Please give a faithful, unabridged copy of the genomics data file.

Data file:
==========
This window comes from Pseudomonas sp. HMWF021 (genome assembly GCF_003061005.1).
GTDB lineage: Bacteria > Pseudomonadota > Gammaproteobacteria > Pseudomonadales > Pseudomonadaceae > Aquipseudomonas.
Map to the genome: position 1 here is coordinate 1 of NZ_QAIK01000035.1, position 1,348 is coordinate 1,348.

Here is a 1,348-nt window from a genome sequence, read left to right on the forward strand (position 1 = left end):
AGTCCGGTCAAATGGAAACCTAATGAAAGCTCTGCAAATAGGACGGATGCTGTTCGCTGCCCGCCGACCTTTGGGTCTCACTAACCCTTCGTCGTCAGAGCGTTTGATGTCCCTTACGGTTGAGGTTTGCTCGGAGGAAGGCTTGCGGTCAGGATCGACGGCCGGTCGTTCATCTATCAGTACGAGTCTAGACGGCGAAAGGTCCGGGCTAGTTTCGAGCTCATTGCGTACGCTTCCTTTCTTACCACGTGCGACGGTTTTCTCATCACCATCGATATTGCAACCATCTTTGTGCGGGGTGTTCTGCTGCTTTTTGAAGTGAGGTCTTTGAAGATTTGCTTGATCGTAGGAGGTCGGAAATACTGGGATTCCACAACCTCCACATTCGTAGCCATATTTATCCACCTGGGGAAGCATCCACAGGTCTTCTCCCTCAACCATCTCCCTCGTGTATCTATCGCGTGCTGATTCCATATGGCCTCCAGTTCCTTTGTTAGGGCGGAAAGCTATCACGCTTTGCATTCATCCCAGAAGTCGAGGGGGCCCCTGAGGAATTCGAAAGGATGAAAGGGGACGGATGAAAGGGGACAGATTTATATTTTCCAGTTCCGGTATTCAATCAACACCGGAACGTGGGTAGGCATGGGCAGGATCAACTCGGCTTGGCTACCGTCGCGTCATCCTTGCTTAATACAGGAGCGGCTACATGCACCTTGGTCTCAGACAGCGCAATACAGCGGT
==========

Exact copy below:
This window comes from Pseudomonas sp. HMWF021 (genome assembly GCF_003061005.1).
GTDB lineage: Bacteria > Pseudomonadota > Gammaproteobacteria > Pseudomonadales > Pseudomonadaceae > Aquipseudomonas.
Map to the genome: position 1 here is coordinate 1 of NZ_QAIK01000035.1, position 1,348 is coordinate 1,348.

Here is a 1,348-nt window from a genome sequence, read left to right on the forward strand (position 1 = left end):
AGTCCGGTCAAATGGAAACCTAATGAAAGCTCTGCAAATAGGACGGATGCTGTTCGCTGCCCGCCGACCTTTGGGTCTCACTAACCCTTCGTCGTCAGAGCGTTTGATGTCCCTTACGGTTGAGGTTTGCTCGGAGGAAGGCTTGCGGTCAGGATCGACGGCCGGTCGTTCATCTATCAGTACGAGTCTAGACGGCGAAAGGTCCGGGCTAGTTTCGAGCTCATTGCGTACGCTTCCTTTCTTACCACGTGCGACGGTTTTCTCATCACCATCGATATTGCAACCATCTTTGTGCGGGGTGTTCTGCTGCTTTTTGAAGTGAGGTCTTTGAAGATTTGCTTGATCGTAGGAGGTCGGAAATACTGGGATTCCACAACCTCCACATTCGTAGCCATATTTATCCACCTGGGGAAGCATCCACAGGTCTTCTCCCTCAACCATCTCCCTCGTGTATCTATCGCGTGCTGATTCCATATGGCCTCCAGTTCCTTTGTTAGGGCGGAAAGCTATCACGCTTTGCATTCATCCCAGAAGTCGAGGGGGCCCCTGAGGAATTCGAAAGGATGAAAGGGGACGGATGAAAGGGGACAGATTTATATTTTCCAGTTCCGGTATTCAATCAACACCGGAACGTGGGTAGGCATGGGCAGGATCAACTCGGCTTGGCTACCGTCGCGTCATCCTTGCTTAATACAGGAGCGGCTACATGCACCTTGGTCTCAGACAGCGCAATACAGCGGT